From Iceland — Reykjavík Arts Festival: Dragsúgur—A Gust Of Air, Or A Mobile Gallery?

Reykjavík Arts Festival: Dragsúgur—A Gust Of Air, Or A Mobile Gallery?

Published June 1, 2018

Reykjavík Arts Festival: Dragsúgur—A Gust Of Air, Or A Mobile Gallery?
Photo by
Sveinni Speight

The Wind and Weather Window Gallery (WWWG) is an unconventional gallery located in the front window of the 105-year-old house at Hverfisgata 37. It’s not a gallery that you go inside, and you’re thus exposed to the elements as you observe the mixed media art installations, which change every one or two months, through the glass.

The project is run by artist and curator Kathy Clark, who has been living and working in Reykjavík since 2005. The gallery’s latest project—“Journey To Home”—was co-curated with American exhibition maker, tour manager and art agent Annabelle von Girsewald. Von Girsewald is no stranger to Icelandic art, having co-produced Hreinn Friðfinnsson’s latest addition to his “House Project,” and is also curating a group exhibition titled “Earth Homing: Reinventing Turf Houses,” which will open in Seltjarnarnes later this summer.

Another window, another level

“Journey to Home” is a window art exhibition and walking tour held in conjunction with the 31st Reykjavík Arts Festival, opening on June 3rd and ending on June 22nd. “The theme is ‘Journey to Home’ and the artists are presenting their interpretations of that in their window installations,” says Kathy. In addition to the original location on Hverfisgata, nine window galleries can be found in commercial and residential windows around the downtown Reykjavík area, with work by a plethora of interesting artists.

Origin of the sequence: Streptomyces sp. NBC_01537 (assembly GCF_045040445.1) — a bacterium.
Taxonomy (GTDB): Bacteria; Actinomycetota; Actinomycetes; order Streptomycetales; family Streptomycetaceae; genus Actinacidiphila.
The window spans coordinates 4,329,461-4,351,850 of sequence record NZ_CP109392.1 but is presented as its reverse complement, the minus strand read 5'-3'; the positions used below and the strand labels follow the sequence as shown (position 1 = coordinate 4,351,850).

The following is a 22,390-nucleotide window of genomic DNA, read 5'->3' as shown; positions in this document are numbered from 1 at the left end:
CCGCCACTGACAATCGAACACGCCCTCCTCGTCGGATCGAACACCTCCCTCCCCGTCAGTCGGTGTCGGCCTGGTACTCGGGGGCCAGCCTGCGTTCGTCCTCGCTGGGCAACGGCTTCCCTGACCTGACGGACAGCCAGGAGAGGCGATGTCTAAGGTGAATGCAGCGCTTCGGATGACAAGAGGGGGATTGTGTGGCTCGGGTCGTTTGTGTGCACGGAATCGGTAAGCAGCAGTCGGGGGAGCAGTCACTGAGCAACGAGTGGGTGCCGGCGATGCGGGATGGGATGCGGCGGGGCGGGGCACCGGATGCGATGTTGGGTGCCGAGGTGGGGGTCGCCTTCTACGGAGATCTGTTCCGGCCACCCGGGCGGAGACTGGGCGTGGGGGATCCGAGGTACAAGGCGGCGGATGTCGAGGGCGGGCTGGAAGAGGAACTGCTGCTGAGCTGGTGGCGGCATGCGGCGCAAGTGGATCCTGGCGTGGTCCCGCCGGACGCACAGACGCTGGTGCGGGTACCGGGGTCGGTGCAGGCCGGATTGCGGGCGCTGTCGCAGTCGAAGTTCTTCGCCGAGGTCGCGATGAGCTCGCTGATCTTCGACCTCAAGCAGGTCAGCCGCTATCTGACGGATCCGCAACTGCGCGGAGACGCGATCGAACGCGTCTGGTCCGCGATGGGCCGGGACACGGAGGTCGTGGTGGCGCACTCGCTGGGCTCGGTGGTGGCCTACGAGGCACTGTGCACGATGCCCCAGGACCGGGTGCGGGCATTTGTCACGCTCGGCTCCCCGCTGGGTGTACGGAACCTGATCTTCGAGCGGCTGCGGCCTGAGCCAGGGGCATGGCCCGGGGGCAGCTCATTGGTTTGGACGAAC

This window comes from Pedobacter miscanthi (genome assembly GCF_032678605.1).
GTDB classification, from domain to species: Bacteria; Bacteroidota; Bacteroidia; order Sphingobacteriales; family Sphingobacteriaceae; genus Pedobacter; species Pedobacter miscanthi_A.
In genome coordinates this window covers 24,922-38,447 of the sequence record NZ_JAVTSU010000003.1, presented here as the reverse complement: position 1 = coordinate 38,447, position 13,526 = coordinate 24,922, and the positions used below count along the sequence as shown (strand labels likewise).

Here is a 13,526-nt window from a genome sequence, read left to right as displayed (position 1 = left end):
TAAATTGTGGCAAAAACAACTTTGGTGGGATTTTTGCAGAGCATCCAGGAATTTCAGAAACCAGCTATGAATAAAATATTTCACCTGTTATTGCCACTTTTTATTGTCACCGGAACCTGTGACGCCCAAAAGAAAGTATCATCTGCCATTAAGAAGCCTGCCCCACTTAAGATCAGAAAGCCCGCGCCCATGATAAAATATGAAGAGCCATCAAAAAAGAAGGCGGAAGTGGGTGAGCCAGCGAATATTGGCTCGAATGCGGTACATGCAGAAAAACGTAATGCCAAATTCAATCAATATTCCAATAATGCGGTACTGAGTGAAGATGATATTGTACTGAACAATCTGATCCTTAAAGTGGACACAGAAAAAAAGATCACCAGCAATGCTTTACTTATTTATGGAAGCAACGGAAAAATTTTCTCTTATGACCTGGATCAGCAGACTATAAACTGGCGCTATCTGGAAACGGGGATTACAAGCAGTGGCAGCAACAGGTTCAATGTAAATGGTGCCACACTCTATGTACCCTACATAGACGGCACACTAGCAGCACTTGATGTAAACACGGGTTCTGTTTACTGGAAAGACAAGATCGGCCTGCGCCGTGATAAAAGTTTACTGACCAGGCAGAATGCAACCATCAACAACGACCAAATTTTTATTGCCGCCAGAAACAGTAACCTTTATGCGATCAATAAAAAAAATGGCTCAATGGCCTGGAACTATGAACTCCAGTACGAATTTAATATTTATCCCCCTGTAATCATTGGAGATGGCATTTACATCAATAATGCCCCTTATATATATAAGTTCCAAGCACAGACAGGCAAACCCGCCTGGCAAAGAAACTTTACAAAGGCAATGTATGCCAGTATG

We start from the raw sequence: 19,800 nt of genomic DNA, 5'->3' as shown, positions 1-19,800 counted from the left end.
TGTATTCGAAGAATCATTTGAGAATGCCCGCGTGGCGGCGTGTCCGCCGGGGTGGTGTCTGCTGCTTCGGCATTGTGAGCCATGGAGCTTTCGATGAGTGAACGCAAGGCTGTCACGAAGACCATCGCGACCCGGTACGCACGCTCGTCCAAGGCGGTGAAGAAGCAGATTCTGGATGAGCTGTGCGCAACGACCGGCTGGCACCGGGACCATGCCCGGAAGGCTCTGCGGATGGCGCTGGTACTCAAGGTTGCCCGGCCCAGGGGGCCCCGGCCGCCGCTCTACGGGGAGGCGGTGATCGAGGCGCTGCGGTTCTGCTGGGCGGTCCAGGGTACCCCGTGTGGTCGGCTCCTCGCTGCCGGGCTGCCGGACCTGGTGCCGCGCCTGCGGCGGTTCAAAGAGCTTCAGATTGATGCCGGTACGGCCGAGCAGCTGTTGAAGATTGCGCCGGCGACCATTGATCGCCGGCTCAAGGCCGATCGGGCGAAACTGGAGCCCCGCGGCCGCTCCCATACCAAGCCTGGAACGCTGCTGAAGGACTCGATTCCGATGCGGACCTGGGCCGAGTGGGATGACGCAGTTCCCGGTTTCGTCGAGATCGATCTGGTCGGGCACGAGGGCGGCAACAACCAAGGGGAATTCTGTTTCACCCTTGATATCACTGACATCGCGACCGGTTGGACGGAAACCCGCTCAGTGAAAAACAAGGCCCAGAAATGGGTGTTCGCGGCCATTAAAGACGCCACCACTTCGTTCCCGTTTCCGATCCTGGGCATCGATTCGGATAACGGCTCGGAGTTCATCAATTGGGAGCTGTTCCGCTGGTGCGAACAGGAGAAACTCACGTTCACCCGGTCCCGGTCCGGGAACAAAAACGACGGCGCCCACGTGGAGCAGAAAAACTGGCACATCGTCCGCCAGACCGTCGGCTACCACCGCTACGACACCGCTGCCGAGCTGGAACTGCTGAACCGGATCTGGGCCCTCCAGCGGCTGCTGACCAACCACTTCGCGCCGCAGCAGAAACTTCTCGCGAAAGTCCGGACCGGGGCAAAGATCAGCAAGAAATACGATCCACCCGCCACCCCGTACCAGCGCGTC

“There is a connection between the physical and the spiritual.”

Kathy wanted to take the concept of WWWG to another level, so she also came up with the idea for Dragsúgur (the Icelandic name for the wind that comes in from a window). This mobile window gallery is an exact replica of the one at Hverfisgata 37. Thus, the WWWG can now have multiple locations, each hosting different performances and activities.

“I’ve always liked the notion of things being personified and having a life of their own—their own character and spirit,” says Kathy. “There is a connection between the physical and the spiritual. Dragsúgur is the spirit that has been embodying Hverfisgata 37 for over a hundred years. Now he gets to experience the human world and all the interactions that come with it.”

Espresso and night

Dragsúgur will first be parked in front of WWWG at Hverfisgata 37 (May 26th to June 2nd) and Austurvöllur (June 3rd to June 8th) where “The Espresso Bar” will take place. Egill Sæbjörnsson and Ívar Glói will offer espressos at the excellent price of 100 ISK. The mobile gallery will then move up to Hallgrímskirkja (June 10th to June 14th) and finally Bernshöftstorfan (June 14th to June 20th), where Styrmir Örn Guðmundsson and Agata Mickiewicz will take over with their installation “The Night Station.”

“I’ve always liked the notion of things being personified and having a life of their own.”

Three artists will make scheduled performances in connection to “Journey to Home”. The text-based performer Erin Honeycutt will perform as “The Chronicler,” documenting Dragsúgur’s experiences on his journey through downtown Reykjavík, and accumulating the findings into a performance entitled “Windows Open” at Bernhöftstorfan on June 15th.

Observe and compile

“The Chronicler will be in the background, recording and perhaps overhearing people’s conversations,” says Kathy. “He’ll observe and compile interactions that Dragsúgur will have with people and the artists involved.”

Arnar Ásgeirsson will invite people and objects to become part of an unexpected scenario in his performance “Close Encounters” on June 16th. Emilija Škarnulytė will test the boundaries between documentary and fiction and between ecological and cosmic forces in her performance “Cloud Chamber.”

Free guided walking tours of the various window installations in “Journey to Home” are scheduled on June 3rd at 4PM, June 9th, 10th, 14th and 15th at 1PM and June 16th and 17th at 2PM. They run for approximately one hour, and start at the Festival Hub, where a map of the installations is also available.

This project is a part of Reykjavík Arts Festival. For a schedule, a map of the installations and info on participating artists, their installations and performances, go here. For more Arts Festival coverage, go here.

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